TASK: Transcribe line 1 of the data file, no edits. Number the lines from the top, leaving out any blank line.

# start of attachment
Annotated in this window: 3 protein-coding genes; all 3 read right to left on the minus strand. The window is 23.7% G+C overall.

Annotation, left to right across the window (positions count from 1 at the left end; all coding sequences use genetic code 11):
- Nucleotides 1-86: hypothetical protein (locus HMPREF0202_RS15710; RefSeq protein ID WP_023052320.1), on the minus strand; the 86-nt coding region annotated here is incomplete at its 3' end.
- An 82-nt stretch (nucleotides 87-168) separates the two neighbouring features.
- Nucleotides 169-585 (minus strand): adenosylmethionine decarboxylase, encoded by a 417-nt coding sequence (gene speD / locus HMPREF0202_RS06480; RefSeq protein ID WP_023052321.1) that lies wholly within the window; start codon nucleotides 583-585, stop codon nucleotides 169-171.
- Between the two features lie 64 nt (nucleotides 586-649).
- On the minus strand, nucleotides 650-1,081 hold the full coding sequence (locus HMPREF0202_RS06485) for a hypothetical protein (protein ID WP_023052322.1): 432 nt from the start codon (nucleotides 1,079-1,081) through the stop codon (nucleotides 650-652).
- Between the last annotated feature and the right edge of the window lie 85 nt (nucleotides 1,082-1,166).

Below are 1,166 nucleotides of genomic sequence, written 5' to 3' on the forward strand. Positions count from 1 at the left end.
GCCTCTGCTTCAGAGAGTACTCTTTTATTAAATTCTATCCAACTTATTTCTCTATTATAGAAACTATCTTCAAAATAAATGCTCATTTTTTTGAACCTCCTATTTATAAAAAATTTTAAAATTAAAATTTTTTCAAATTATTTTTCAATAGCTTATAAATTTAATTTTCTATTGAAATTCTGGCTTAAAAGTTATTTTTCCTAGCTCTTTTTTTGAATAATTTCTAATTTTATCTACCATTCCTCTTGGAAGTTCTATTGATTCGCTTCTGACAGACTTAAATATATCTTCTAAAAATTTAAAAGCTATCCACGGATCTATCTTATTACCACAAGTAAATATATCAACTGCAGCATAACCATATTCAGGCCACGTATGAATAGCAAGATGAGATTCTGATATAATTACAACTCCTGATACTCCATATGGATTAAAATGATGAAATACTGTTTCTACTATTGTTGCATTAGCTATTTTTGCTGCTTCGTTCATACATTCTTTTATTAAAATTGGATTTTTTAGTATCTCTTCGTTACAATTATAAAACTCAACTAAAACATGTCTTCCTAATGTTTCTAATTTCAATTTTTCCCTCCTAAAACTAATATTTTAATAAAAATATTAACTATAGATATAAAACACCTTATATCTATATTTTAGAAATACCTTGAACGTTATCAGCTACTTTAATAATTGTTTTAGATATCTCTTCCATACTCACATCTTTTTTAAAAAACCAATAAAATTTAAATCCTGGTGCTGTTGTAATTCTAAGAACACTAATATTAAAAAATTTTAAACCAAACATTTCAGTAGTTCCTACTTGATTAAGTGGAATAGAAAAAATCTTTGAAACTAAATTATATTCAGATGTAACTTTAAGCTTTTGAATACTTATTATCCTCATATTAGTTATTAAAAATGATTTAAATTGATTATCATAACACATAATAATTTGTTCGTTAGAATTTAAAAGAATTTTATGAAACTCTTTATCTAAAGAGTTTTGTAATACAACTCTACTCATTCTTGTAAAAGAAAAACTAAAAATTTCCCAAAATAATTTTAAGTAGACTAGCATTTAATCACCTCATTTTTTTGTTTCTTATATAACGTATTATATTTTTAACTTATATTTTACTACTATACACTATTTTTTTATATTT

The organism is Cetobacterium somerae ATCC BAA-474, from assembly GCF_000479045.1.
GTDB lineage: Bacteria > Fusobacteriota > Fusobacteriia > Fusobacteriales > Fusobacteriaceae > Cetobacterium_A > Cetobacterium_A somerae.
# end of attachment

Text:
Annotated in this window: 3 protein-coding genes; all 3 read right to left on the minus strand. The window is 23.7% G+C overall.